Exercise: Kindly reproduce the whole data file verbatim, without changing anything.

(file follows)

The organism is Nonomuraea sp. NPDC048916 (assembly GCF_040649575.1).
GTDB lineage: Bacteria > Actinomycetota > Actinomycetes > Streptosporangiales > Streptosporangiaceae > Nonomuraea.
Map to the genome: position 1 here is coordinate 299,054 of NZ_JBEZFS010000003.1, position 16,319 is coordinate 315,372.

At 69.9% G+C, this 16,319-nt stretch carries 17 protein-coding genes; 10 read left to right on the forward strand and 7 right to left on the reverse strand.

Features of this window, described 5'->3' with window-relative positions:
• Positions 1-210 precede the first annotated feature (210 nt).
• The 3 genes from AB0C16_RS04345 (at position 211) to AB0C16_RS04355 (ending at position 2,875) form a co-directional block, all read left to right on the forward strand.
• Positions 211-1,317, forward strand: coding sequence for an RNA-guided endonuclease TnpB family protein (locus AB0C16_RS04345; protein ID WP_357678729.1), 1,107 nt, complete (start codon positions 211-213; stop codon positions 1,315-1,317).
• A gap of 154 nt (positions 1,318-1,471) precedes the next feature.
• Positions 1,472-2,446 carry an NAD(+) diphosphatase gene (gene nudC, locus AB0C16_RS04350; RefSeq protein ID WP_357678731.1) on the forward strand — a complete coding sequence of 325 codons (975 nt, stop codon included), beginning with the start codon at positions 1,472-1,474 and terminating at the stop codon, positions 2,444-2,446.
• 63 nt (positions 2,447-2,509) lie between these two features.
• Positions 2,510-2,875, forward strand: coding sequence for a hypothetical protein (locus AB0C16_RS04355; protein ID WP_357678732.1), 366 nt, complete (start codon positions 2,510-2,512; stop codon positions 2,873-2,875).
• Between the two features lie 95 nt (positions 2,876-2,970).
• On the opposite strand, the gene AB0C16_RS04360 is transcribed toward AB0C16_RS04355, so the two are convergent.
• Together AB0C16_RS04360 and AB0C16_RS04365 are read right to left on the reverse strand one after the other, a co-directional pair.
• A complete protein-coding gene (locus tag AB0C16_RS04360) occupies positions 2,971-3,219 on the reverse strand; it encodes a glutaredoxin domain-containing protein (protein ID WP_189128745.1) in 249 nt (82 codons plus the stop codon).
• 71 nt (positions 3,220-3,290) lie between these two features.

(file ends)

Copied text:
The organism is Nonomuraea sp. NPDC048916 (assembly GCF_040649575.1).
GTDB lineage: Bacteria > Actinomycetota > Actinomycetes > Streptosporangiales > Streptosporangiaceae > Nonomuraea.
Map to the genome: position 1 here is coordinate 299,054 of NZ_JBEZFS010000003.1, position 16,319 is coordinate 315,372.

At 69.9% G+C, this 16,319-nt stretch carries 17 protein-coding genes; 10 read left to right on the forward strand and 7 right to left on the reverse strand.

Features of this window, described 5'->3' with window-relative positions:
• Positions 1-210 precede the first annotated feature (210 nt).
• The 3 genes from AB0C16_RS04345 (at position 211) to AB0C16_RS04355 (ending at position 2,875) form a co-directional block, all read left to right on the forward strand.
• Positions 211-1,317, forward strand: coding sequence for an RNA-guided endonuclease TnpB family protein (locus AB0C16_RS04345; protein ID WP_357678729.1), 1,107 nt, complete (start codon positions 211-213; stop codon positions 1,315-1,317).
• A gap of 154 nt (positions 1,318-1,471) precedes the next feature.
• Positions 1,472-2,446 carry an NAD(+) diphosphatase gene (gene nudC, locus AB0C16_RS04350; RefSeq protein ID WP_357678731.1) on the forward strand — a complete coding sequence of 325 codons (975 nt, stop codon included), beginning with the start codon at positions 1,472-1,474 and terminating at the stop codon, positions 2,444-2,446.
• 63 nt (positions 2,447-2,509) lie between these two features.
• Positions 2,510-2,875, forward strand: coding sequence for a hypothetical protein (locus AB0C16_RS04355; protein ID WP_357678732.1), 366 nt, complete (start codon positions 2,510-2,512; stop codon positions 2,873-2,875).
• Between the two features lie 95 nt (positions 2,876-2,970).
• On the opposite strand, the gene AB0C16_RS04360 is transcribed toward AB0C16_RS04355, so the two are convergent.
• Together AB0C16_RS04360 and AB0C16_RS04365 are read right to left on the reverse strand one after the other, a co-directional pair.
• A complete protein-coding gene (locus tag AB0C16_RS04360) occupies positions 2,971-3,219 on the reverse strand; it encodes a glutaredoxin domain-containing protein (protein ID WP_189128745.1) in 249 nt (82 codons plus the stop codon).
• 71 nt (positions 3,220-3,290) lie between these two features.